Douglas Hildrew, MD, is an ear, nose and throat specialist and skull-base surgeon who treats children and adults with hearing disorders and certain types of balance dysfunction.
Having grown up in a music family—he played the trombone—Dr. Hildrew has a great appreciation for sound, making otolaryngology an easy choice for him. “Watching someone hear for the first time is unlike anything you've ever seen,” he says, “especially when the patient is a young child hearing her mother’s voice for the first time.”
He often performs keyhole (minimally invasive) surgery, typically with an endoscope, essentially a small camera at the end of a thin, flexible tube—one of many techniques that have transformed the field. “If we have a scope tilted 70 degrees toward a tumor, it's that much less bone we have to remove or retract,” Dr. Hildrew says.
Endoscopes have also revolutionized tympanoplasty, a basic surgery to repair a hole in the eardrum. “It allows us to do everything through the ear, so there's no external scar, and people can go back to work or school more quickly,” he says. He also focuses on cochlear implants and auditory brainstem implants—the latter is an approach that helps people who are profoundly deaf and cannot be helped with other methods.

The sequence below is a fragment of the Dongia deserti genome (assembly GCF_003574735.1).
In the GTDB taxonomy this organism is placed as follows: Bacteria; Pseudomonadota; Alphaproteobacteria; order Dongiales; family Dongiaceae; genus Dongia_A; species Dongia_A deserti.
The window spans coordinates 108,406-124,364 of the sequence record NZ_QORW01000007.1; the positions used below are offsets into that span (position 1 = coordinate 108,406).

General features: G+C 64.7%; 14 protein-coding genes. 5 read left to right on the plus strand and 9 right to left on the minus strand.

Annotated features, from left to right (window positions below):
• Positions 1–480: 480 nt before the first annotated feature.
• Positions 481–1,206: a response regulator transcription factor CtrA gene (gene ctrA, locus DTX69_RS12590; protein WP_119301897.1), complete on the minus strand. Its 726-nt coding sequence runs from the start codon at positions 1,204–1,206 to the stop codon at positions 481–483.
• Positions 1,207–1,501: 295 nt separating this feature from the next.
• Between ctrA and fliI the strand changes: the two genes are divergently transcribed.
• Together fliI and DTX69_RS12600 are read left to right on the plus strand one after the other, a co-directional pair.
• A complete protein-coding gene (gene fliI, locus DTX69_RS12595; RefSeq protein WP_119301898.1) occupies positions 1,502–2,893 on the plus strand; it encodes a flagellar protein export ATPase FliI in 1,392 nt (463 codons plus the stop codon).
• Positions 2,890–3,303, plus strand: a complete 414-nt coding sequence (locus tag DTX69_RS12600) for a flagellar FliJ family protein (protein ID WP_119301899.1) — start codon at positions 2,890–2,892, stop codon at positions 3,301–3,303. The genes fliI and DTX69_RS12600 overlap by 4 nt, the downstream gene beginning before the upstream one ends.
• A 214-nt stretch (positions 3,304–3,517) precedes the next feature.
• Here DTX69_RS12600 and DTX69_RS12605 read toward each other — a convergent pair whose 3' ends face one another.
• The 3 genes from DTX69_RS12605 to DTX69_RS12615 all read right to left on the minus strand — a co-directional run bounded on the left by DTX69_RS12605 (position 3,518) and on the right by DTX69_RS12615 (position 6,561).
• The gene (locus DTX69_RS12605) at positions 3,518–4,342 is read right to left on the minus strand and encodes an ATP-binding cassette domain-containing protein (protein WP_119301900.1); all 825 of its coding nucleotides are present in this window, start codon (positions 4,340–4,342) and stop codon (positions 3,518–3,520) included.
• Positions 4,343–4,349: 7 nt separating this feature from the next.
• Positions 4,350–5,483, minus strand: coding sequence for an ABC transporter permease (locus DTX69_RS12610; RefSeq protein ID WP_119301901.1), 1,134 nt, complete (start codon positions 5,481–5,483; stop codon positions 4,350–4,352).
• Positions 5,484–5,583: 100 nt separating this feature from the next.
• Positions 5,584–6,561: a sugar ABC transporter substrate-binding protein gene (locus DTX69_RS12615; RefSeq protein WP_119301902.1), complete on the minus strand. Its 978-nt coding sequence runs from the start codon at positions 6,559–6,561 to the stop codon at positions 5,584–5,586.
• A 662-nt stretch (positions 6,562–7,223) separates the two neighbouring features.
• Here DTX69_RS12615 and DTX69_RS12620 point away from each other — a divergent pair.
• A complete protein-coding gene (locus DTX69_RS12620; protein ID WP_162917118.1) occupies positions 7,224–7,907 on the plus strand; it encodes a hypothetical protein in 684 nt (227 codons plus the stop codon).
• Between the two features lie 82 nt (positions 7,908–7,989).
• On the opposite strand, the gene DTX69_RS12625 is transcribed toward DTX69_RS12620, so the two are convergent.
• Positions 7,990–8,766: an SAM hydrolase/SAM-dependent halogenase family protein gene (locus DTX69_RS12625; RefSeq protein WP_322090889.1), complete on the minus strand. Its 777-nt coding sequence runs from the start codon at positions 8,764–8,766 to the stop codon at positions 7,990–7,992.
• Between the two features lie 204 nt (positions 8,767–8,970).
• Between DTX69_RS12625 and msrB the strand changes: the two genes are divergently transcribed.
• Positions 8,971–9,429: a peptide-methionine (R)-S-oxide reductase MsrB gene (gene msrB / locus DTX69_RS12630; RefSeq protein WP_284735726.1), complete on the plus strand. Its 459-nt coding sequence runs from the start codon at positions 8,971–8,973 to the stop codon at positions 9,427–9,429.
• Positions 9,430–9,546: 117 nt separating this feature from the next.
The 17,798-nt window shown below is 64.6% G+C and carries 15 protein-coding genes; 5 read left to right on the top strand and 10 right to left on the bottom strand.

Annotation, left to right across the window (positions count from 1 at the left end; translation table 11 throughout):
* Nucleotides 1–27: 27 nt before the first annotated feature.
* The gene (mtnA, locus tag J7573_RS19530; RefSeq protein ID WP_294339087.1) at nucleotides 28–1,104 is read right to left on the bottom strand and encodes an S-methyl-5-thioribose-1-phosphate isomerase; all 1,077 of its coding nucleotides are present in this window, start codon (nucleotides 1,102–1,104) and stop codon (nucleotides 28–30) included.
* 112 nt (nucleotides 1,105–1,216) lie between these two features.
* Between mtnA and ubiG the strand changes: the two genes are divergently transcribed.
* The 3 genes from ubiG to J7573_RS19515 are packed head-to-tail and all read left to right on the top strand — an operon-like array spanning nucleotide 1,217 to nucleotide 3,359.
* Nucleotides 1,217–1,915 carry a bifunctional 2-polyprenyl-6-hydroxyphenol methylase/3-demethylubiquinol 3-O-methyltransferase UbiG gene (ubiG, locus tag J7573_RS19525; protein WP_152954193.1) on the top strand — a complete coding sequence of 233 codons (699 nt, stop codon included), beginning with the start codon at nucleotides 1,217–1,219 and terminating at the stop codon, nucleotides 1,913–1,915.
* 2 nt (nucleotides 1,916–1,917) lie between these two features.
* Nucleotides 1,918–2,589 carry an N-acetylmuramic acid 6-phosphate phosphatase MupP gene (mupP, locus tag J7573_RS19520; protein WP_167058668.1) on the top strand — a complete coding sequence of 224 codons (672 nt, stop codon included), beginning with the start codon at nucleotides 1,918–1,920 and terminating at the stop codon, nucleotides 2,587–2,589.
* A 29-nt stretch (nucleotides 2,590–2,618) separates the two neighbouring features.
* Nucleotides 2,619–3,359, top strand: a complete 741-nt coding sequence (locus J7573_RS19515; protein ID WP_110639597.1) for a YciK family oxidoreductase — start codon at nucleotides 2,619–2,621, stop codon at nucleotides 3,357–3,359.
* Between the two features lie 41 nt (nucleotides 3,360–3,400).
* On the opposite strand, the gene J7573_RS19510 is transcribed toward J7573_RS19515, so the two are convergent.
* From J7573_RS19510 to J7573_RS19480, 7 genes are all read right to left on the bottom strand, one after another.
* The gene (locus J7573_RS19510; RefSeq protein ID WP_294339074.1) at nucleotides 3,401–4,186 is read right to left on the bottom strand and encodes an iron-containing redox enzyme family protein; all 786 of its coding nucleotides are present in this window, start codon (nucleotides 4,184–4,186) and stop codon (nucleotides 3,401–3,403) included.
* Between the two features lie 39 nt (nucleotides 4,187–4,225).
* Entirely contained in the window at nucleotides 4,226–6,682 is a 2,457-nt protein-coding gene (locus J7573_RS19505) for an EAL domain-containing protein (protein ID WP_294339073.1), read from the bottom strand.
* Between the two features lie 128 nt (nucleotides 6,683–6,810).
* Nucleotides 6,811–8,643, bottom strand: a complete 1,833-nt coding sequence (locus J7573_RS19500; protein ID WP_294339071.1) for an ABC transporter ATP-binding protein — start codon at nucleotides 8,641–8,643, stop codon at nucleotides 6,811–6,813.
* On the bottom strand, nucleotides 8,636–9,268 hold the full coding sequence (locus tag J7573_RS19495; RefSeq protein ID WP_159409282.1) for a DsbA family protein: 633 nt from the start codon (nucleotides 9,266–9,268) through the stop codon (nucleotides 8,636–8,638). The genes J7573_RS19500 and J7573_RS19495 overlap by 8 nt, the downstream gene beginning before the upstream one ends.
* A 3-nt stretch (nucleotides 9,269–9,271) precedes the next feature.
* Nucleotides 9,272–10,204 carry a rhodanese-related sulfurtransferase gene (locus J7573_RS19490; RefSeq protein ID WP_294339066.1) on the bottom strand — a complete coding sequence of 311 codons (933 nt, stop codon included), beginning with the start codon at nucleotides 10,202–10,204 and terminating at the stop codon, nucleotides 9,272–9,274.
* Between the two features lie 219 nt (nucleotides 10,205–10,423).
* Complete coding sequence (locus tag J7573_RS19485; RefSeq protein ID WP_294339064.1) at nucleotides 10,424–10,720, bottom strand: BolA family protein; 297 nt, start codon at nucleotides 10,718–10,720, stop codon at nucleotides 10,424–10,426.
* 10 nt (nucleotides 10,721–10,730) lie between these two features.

An assistant professor at the Yale School of Medicine, Dr. Hildrew also pursues research in another one of his clinical specialty areas—facial nerve reanimation for patients with facial paralysis due to stroke, Bell’s palsy or a skull-base tumor. Another area of interest is tinnitus—ringing or buzzing in the ears—a problem that affects 50 to 60 million people in the United States, especially veterans. In 2018, Dr. Hildrew expects to lead a multidisciplinary team that treats tinnitus, using such cutting-edge treatments as transcranial magnetic stimulation and low-dose ketamine.